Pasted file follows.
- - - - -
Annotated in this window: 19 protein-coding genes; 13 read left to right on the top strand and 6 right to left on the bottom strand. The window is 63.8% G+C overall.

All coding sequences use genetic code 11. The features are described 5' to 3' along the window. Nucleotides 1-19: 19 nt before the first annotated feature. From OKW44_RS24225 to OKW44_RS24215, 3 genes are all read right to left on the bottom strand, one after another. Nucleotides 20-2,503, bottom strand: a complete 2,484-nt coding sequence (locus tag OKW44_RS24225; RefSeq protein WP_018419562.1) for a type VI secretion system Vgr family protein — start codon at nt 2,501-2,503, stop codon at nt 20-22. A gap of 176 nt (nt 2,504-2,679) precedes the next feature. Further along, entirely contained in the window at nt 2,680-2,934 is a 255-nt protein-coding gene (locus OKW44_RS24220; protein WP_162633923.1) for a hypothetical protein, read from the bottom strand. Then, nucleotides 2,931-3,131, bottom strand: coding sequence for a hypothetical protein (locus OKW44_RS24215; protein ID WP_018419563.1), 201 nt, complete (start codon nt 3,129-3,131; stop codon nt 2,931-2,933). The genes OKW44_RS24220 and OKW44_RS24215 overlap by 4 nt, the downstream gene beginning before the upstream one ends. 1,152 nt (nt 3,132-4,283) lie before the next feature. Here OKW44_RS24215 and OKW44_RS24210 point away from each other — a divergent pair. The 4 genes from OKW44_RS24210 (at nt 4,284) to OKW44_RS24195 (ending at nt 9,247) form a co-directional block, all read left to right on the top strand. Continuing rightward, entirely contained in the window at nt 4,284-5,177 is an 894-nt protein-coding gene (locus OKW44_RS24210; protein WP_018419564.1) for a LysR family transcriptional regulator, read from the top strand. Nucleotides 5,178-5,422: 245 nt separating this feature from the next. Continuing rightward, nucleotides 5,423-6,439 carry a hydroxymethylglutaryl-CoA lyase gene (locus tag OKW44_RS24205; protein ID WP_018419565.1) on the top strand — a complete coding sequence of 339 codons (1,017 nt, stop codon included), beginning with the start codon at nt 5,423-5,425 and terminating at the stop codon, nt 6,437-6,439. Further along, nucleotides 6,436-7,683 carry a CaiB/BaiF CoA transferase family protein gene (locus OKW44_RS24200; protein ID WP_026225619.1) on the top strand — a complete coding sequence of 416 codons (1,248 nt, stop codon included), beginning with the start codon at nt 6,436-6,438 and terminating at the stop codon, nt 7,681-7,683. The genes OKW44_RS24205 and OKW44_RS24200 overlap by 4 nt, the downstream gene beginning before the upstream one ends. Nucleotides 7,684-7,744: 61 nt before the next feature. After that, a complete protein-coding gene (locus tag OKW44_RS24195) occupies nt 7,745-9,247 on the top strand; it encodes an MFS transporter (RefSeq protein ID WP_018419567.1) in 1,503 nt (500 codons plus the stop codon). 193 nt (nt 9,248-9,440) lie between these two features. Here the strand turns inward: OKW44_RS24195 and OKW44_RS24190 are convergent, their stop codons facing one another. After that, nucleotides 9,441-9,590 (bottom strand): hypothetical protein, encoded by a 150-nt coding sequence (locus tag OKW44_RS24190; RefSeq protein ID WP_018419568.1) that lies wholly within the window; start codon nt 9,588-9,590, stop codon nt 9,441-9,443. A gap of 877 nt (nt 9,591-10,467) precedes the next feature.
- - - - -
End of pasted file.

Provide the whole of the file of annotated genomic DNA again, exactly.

Annotated in this window: 19 protein-coding genes; 13 read left to right on the top strand and 6 right to left on the bottom strand. The window is 63.8% G+C overall.

All coding sequences use genetic code 11. The features are described 5' to 3' along the window. Nucleotides 1-19: 19 nt before the first annotated feature. From OKW44_RS24225 to OKW44_RS24215, 3 genes are all read right to left on the bottom strand, one after another. Nucleotides 20-2,503, bottom strand: a complete 2,484-nt coding sequence (locus tag OKW44_RS24225; RefSeq protein WP_018419562.1) for a type VI secretion system Vgr family protein — start codon at nt 2,501-2,503, stop codon at nt 20-22. A gap of 176 nt (nt 2,504-2,679) precedes the next feature. Further along, entirely contained in the window at nt 2,680-2,934 is a 255-nt protein-coding gene (locus OKW44_RS24220; protein WP_162633923.1) for a hypothetical protein, read from the bottom strand. Then, nucleotides 2,931-3,131, bottom strand: coding sequence for a hypothetical protein (locus OKW44_RS24215; protein ID WP_018419563.1), 201 nt, complete (start codon nt 3,129-3,131; stop codon nt 2,931-2,933). The genes OKW44_RS24220 and OKW44_RS24215 overlap by 4 nt, the downstream gene beginning before the upstream one ends. 1,152 nt (nt 3,132-4,283) lie before the next feature. Here OKW44_RS24215 and OKW44_RS24210 point away from each other — a divergent pair. The 4 genes from OKW44_RS24210 (at nt 4,284) to OKW44_RS24195 (ending at nt 9,247) form a co-directional block, all read left to right on the top strand. Continuing rightward, entirely contained in the window at nt 4,284-5,177 is an 894-nt protein-coding gene (locus OKW44_RS24210; protein WP_018419564.1) for a LysR family transcriptional regulator, read from the top strand. Nucleotides 5,178-5,422: 245 nt separating this feature from the next. Continuing rightward, nucleotides 5,423-6,439 carry a hydroxymethylglutaryl-CoA lyase gene (locus tag OKW44_RS24205; protein ID WP_018419565.1) on the top strand — a complete coding sequence of 339 codons (1,017 nt, stop codon included), beginning with the start codon at nt 5,423-5,425 and terminating at the stop codon, nt 6,437-6,439. Further along, nucleotides 6,436-7,683 carry a CaiB/BaiF CoA transferase family protein gene (locus OKW44_RS24200; protein ID WP_026225619.1) on the top strand — a complete coding sequence of 416 codons (1,248 nt, stop codon included), beginning with the start codon at nt 6,436-6,438 and terminating at the stop codon, nt 7,681-7,683. The genes OKW44_RS24205 and OKW44_RS24200 overlap by 4 nt, the downstream gene beginning before the upstream one ends. Nucleotides 7,684-7,744: 61 nt before the next feature. After that, a complete protein-coding gene (locus tag OKW44_RS24195) occupies nt 7,745-9,247 on the top strand; it encodes an MFS transporter (RefSeq protein ID WP_018419567.1) in 1,503 nt (500 codons plus the stop codon). 193 nt (nt 9,248-9,440) lie between these two features. Here the strand turns inward: OKW44_RS24195 and OKW44_RS24190 are convergent, their stop codons facing one another. After that, nucleotides 9,441-9,590 (bottom strand): hypothetical protein, encoded by a 150-nt coding sequence (locus tag OKW44_RS24190; RefSeq protein ID WP_018419568.1) that lies wholly within the window; start codon nt 9,588-9,590, stop codon nt 9,441-9,443. A gap of 877 nt (nt 9,591-10,467) precedes the next feature.